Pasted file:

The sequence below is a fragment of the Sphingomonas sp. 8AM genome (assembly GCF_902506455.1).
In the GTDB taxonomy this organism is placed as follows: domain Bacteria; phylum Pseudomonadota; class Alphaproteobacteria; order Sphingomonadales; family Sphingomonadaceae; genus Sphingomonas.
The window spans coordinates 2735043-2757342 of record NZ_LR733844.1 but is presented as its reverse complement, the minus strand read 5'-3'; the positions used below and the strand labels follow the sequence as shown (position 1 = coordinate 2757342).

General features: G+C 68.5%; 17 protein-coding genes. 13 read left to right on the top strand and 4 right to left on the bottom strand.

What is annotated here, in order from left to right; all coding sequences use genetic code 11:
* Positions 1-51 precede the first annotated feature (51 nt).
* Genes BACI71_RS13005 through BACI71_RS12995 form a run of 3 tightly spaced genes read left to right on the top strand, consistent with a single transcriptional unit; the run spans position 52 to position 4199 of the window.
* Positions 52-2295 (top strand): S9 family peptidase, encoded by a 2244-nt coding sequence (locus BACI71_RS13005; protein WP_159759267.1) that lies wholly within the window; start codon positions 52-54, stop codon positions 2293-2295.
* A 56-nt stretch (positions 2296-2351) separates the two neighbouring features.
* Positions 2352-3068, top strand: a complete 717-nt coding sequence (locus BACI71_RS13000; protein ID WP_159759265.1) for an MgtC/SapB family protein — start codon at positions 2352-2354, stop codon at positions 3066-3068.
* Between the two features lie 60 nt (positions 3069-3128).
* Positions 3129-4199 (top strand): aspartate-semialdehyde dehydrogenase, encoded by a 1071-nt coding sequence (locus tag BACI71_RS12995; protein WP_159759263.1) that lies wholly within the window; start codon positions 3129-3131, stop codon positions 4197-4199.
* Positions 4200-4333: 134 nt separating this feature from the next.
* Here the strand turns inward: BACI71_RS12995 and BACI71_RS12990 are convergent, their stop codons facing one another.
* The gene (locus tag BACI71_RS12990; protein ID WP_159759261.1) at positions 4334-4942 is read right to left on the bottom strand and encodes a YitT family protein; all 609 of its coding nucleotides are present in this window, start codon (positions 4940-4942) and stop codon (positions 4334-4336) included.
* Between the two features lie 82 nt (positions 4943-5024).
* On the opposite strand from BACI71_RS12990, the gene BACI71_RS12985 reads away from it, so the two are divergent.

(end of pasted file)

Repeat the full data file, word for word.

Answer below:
The sequence below is a fragment of the Sphingomonas sp. 8AM genome (assembly GCF_902506455.1).
In the GTDB taxonomy this organism is placed as follows: domain Bacteria; phylum Pseudomonadota; class Alphaproteobacteria; order Sphingomonadales; family Sphingomonadaceae; genus Sphingomonas.
The window spans coordinates 2735043-2757342 of record NZ_LR733844.1 but is presented as its reverse complement, the minus strand read 5'-3'; the positions used below and the strand labels follow the sequence as shown (position 1 = coordinate 2757342).

General features: G+C 68.5%; 17 protein-coding genes. 13 read left to right on the top strand and 4 right to left on the bottom strand.

What is annotated here, in order from left to right; all coding sequences use genetic code 11:
* Positions 1-51 precede the first annotated feature (51 nt).
* Genes BACI71_RS13005 through BACI71_RS12995 form a run of 3 tightly spaced genes read left to right on the top strand, consistent with a single transcriptional unit; the run spans position 52 to position 4199 of the window.
* Positions 52-2295 (top strand): S9 family peptidase, encoded by a 2244-nt coding sequence (locus BACI71_RS13005; protein WP_159759267.1) that lies wholly within the window; start codon positions 52-54, stop codon positions 2293-2295.
* A 56-nt stretch (positions 2296-2351) separates the two neighbouring features.
* Positions 2352-3068, top strand: a complete 717-nt coding sequence (locus BACI71_RS13000; protein ID WP_159759265.1) for an MgtC/SapB family protein — start codon at positions 2352-2354, stop codon at positions 3066-3068.
* Between the two features lie 60 nt (positions 3069-3128).
* Positions 3129-4199 (top strand): aspartate-semialdehyde dehydrogenase, encoded by a 1071-nt coding sequence (locus tag BACI71_RS12995; protein WP_159759263.1) that lies wholly within the window; start codon positions 3129-3131, stop codon positions 4197-4199.
* Positions 4200-4333: 134 nt separating this feature from the next.
* Here the strand turns inward: BACI71_RS12995 and BACI71_RS12990 are convergent, their stop codons facing one another.
* The gene (locus tag BACI71_RS12990; protein ID WP_159759261.1) at positions 4334-4942 is read right to left on the bottom strand and encodes a YitT family protein; all 609 of its coding nucleotides are present in this window, start codon (positions 4940-4942) and stop codon (positions 4334-4336) included.
* Between the two features lie 82 nt (positions 4943-5024).
* On the opposite strand from BACI71_RS12990, the gene BACI71_RS12985 reads away from it, so the two are divergent.